Through years of caregiving for family members through late stages of life and volunteering for multiple senior services organizations, I’ve spent some time at nursing homes. Often these visits have been difficult as I’ve watched these facilities care for my relatives with staff who were frequently overworked, or sometimes not invested in their work. After reading the book, The Shift: How Seeing People as People Changes Everything by Kimberly White, I have a new perspective on how health care can be done differently.
Ms. White describes how an organization in California (which she doesn’t identify specifically by name) has created a new health care paradigm, based on the work of the Arbinger Institute. The basic idea is to “see patients as people, no matter how grumpy or old or compromised by dementia they are.” It’s also to recognize that a person’s “opinions and thoughts and wisdom and value are not diminished by the slowing of their bodies.” The ‘shift’ referenced in the book’s title occurs when we “stop seeing people as objects and start seeing them as people.”
First, you have to envision that it is possible to health care to be delivered in a different way than what we have probably experienced. Second, you have to be able to change from an “inward mindset” to an “outward mindset.” The inward mindset focuses on yourself and sees others as objects; the outward mindset focuses on others and sees them as they truly are. Also, it helps to recognize that many staff members at nursing facilities “find joy in helping those who could not help themselves.”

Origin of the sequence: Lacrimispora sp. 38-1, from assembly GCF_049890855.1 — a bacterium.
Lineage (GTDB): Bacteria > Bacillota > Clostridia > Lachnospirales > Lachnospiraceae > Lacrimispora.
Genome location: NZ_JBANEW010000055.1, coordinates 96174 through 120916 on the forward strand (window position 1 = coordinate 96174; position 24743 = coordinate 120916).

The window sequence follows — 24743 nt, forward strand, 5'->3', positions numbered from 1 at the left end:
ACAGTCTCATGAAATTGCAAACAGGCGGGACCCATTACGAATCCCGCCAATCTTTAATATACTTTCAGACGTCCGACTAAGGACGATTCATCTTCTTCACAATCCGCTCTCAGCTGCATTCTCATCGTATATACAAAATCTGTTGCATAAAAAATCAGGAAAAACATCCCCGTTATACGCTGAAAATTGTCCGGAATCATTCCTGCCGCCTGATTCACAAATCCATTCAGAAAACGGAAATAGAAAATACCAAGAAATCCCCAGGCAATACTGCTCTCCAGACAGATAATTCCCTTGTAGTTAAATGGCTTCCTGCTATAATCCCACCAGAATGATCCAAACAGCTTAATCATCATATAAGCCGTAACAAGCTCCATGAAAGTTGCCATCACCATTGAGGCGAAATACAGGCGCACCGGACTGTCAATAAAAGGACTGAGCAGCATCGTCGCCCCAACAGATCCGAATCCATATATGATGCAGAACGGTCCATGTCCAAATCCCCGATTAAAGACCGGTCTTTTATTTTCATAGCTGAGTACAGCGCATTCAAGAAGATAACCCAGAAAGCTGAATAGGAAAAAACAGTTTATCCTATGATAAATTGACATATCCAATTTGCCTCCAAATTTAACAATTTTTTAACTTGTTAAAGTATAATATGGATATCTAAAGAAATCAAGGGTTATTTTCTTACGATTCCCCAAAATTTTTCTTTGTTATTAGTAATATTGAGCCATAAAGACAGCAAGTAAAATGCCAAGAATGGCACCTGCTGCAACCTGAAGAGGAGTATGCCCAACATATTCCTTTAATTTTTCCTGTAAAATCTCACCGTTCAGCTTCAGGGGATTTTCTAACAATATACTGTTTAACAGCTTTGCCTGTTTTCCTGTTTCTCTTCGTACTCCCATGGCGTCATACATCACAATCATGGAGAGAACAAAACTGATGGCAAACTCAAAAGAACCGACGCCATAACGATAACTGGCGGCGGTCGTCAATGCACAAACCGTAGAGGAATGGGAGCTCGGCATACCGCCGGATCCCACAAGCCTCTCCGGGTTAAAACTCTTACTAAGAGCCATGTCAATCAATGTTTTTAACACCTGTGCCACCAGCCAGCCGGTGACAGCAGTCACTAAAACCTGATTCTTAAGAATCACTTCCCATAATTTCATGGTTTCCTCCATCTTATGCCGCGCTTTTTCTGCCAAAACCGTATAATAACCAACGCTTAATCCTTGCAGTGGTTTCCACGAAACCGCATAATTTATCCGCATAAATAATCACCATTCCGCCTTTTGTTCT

At some time in our lives, most of us will need to comfort someone who has been compelled to move to a nursing home due to physical or mental incapacity. And it’s likely that many health care facilities won’t be run by the type of organization described in The Shift. However, it is encouraging to learn that there is a different approach which treats people with respect and dignity. Take the time to read this wonderful book, and learn more about the principles of the Arbinger Institute. As described in my recent post Why a Senior Is Not Only What You See, when you look at a person, what you see on the outside isn’t all that there is.